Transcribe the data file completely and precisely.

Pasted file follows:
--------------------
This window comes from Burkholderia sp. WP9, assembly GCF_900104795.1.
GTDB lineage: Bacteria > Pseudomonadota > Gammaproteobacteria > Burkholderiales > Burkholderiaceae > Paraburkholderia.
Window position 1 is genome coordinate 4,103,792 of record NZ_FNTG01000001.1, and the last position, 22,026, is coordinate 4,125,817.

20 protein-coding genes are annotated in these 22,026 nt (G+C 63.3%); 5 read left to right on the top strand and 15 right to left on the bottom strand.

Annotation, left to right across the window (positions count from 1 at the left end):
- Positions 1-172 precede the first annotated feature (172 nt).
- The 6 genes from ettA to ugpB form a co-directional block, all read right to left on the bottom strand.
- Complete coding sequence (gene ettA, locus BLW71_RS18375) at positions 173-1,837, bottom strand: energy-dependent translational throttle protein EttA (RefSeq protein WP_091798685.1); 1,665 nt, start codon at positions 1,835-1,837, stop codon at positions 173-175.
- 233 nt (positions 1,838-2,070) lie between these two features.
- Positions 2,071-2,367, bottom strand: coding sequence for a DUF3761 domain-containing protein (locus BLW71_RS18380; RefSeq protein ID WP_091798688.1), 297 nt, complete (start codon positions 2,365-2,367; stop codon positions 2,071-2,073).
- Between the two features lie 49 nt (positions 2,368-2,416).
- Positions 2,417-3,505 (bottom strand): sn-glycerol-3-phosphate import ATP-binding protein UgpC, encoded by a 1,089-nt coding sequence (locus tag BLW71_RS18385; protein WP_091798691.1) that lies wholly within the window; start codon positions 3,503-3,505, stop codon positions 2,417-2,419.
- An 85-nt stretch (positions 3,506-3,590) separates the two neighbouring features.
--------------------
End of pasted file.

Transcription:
This window comes from Burkholderia sp. WP9, assembly GCF_900104795.1.
GTDB lineage: Bacteria > Pseudomonadota > Gammaproteobacteria > Burkholderiales > Burkholderiaceae > Paraburkholderia.
Window position 1 is genome coordinate 4,103,792 of record NZ_FNTG01000001.1, and the last position, 22,026, is coordinate 4,125,817.

20 protein-coding genes are annotated in these 22,026 nt (G+C 63.3%); 5 read left to right on the top strand and 15 right to left on the bottom strand.

Annotation, left to right across the window (positions count from 1 at the left end):
- Positions 1-172 precede the first annotated feature (172 nt).
- The 6 genes from ettA to ugpB form a co-directional block, all read right to left on the bottom strand.
- Complete coding sequence (gene ettA, locus BLW71_RS18375) at positions 173-1,837, bottom strand: energy-dependent translational throttle protein EttA (RefSeq protein WP_091798685.1); 1,665 nt, start codon at positions 1,835-1,837, stop codon at positions 173-175.
- 233 nt (positions 1,838-2,070) lie between these two features.
- Positions 2,071-2,367, bottom strand: coding sequence for a DUF3761 domain-containing protein (locus BLW71_RS18380; RefSeq protein ID WP_091798688.1), 297 nt, complete (start codon positions 2,365-2,367; stop codon positions 2,071-2,073).
- Between the two features lie 49 nt (positions 2,368-2,416).
- Positions 2,417-3,505 (bottom strand): sn-glycerol-3-phosphate import ATP-binding protein UgpC, encoded by a 1,089-nt coding sequence (locus tag BLW71_RS18385; protein WP_091798691.1) that lies wholly within the window; start codon positions 3,503-3,505, stop codon positions 2,417-2,419.
- An 85-nt stretch (positions 3,506-3,590) separates the two neighbouring features.